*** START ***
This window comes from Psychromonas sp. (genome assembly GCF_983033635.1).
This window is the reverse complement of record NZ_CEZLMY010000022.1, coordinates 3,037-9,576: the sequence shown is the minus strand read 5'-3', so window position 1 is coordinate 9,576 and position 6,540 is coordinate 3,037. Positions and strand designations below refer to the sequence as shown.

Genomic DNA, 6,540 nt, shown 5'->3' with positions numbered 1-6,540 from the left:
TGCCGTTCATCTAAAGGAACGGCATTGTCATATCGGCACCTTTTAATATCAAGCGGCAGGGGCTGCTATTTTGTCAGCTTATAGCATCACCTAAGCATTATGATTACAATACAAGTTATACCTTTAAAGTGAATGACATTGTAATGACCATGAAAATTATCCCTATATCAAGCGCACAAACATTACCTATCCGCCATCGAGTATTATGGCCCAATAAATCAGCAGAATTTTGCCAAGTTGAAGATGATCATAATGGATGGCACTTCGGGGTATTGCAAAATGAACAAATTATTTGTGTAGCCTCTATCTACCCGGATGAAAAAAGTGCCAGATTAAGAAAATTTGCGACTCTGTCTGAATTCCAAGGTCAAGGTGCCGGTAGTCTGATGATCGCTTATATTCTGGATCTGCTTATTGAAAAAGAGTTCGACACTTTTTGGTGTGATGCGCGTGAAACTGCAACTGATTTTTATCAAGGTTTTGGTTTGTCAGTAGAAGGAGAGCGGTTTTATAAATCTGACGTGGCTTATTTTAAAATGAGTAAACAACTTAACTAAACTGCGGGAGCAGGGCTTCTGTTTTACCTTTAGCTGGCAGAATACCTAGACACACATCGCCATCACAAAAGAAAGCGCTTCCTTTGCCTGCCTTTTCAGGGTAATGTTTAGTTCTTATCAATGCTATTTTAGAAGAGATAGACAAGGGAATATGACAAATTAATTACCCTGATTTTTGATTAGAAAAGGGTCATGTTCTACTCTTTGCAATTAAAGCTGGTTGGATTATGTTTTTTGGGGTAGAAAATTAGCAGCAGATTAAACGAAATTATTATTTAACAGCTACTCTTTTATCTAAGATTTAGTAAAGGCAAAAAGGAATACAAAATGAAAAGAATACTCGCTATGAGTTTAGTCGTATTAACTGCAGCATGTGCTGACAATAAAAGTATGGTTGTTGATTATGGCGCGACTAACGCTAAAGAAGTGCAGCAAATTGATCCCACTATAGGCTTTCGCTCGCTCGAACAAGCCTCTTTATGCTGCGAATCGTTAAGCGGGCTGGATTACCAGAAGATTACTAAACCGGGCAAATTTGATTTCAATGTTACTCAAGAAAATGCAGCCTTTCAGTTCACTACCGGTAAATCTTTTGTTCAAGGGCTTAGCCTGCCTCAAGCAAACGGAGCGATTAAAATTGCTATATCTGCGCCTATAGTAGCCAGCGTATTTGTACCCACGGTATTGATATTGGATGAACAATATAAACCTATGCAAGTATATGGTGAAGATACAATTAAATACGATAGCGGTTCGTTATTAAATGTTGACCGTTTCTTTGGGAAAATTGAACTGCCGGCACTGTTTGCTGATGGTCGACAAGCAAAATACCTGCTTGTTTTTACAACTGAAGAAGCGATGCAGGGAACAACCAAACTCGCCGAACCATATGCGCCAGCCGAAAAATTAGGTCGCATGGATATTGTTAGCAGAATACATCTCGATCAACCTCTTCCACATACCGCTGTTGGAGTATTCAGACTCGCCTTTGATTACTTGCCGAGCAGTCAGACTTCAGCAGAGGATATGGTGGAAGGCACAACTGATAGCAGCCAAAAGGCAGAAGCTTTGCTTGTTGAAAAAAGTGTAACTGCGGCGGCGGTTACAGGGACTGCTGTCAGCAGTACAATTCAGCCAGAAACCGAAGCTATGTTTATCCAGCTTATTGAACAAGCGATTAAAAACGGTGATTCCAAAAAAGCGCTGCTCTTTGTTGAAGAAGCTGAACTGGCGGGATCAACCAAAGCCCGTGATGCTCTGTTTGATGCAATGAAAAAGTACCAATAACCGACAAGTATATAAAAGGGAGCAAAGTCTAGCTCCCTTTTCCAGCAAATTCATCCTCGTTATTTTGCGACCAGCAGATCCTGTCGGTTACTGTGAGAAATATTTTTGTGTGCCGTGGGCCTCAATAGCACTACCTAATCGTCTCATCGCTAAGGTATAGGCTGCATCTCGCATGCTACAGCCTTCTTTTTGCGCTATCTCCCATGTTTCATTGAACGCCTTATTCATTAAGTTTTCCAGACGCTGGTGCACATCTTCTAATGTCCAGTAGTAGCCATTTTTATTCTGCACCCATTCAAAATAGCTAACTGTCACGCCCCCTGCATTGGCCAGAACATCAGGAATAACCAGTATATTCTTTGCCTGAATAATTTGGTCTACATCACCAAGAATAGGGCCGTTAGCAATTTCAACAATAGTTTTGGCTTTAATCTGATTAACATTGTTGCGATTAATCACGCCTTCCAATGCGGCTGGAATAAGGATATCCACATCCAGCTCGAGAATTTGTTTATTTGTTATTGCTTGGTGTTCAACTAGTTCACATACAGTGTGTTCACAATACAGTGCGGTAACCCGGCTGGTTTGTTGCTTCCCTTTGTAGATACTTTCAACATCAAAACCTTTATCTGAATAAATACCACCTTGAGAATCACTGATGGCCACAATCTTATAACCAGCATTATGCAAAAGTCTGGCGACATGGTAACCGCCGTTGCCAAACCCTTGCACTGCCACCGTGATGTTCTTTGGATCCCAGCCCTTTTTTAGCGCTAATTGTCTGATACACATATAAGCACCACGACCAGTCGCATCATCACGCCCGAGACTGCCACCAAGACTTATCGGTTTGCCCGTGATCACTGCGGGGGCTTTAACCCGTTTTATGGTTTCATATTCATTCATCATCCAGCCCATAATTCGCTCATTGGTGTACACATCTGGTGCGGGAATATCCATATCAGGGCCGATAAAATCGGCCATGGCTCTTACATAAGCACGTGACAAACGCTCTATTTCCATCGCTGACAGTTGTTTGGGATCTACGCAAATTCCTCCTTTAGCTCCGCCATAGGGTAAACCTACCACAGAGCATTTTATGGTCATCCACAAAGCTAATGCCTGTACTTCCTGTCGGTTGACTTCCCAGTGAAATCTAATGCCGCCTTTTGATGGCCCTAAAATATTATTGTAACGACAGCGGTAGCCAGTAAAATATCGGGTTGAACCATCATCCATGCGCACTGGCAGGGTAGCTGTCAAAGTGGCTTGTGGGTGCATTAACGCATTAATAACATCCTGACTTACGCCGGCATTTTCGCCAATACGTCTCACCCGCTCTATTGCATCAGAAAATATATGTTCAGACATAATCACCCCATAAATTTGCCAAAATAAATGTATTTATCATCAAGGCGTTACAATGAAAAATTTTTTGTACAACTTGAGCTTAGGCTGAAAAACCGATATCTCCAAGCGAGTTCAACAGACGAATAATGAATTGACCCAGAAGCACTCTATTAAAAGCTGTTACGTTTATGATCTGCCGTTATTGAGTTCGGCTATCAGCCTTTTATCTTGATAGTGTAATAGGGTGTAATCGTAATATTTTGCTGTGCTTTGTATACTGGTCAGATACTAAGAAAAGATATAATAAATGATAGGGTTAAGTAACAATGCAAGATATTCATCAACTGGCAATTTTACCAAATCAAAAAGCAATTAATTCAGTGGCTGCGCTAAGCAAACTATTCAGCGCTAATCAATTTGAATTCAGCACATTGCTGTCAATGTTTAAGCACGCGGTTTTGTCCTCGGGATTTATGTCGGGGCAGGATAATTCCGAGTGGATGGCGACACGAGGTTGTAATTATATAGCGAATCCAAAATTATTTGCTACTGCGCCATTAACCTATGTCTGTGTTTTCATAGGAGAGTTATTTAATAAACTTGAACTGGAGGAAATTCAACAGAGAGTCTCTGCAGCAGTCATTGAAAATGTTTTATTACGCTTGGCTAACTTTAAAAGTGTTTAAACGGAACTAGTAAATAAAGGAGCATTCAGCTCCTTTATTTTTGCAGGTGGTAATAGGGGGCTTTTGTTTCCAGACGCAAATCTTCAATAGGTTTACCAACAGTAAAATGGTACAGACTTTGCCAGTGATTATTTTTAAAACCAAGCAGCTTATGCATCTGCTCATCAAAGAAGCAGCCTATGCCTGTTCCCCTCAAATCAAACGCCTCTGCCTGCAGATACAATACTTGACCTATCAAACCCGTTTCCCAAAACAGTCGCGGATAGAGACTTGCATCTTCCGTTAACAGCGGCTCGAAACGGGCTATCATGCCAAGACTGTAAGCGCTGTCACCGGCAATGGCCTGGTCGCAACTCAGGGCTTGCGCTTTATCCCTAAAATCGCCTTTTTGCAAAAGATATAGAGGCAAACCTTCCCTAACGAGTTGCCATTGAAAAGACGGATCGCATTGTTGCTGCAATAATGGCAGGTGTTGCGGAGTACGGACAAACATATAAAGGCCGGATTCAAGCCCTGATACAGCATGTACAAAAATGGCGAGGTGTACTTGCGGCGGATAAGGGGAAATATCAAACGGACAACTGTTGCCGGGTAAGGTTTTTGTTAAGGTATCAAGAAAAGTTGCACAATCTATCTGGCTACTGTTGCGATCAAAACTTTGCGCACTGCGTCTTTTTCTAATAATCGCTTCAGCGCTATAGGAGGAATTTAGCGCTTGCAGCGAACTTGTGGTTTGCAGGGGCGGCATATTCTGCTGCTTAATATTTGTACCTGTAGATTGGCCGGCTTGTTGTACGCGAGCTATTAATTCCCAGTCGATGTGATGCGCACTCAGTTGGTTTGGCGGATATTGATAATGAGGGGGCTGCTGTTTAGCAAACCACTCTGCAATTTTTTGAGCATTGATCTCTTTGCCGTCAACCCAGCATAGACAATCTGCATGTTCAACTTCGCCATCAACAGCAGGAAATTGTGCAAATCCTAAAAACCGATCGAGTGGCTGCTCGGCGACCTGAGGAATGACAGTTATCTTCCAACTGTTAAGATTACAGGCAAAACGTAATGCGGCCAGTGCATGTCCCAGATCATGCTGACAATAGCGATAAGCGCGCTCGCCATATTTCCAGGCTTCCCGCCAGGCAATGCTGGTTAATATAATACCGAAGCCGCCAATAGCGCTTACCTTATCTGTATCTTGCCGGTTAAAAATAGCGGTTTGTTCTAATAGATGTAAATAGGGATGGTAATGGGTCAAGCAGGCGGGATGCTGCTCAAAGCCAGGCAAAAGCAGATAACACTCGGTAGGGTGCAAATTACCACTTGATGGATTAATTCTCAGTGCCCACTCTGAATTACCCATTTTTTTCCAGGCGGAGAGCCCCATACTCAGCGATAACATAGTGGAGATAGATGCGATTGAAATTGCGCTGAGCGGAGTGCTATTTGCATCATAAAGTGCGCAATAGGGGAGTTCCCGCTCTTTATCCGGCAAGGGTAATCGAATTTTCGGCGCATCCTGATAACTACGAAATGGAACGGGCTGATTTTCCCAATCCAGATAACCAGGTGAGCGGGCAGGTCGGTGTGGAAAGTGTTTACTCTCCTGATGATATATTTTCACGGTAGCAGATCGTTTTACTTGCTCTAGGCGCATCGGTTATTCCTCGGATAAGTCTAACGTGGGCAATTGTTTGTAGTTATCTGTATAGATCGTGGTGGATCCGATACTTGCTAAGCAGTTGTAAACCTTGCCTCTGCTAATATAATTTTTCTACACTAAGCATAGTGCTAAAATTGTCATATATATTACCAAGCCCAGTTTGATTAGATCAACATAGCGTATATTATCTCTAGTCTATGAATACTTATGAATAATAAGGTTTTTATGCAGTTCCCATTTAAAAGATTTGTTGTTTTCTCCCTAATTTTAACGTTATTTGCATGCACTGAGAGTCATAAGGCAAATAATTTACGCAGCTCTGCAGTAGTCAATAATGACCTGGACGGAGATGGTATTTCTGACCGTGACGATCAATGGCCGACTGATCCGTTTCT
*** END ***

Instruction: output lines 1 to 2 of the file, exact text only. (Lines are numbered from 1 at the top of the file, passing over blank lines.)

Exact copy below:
This window comes from Psychromonas sp. (genome assembly GCF_983033635.1).
This window is the reverse complement of record NZ_CEZLMY010000022.1, coordinates 3,037-9,576: the sequence shown is the minus strand read 5'-3', so window position 1 is coordinate 9,576 and position 6,540 is coordinate 3,037. Positions and strand designations below refer to the sequence as shown.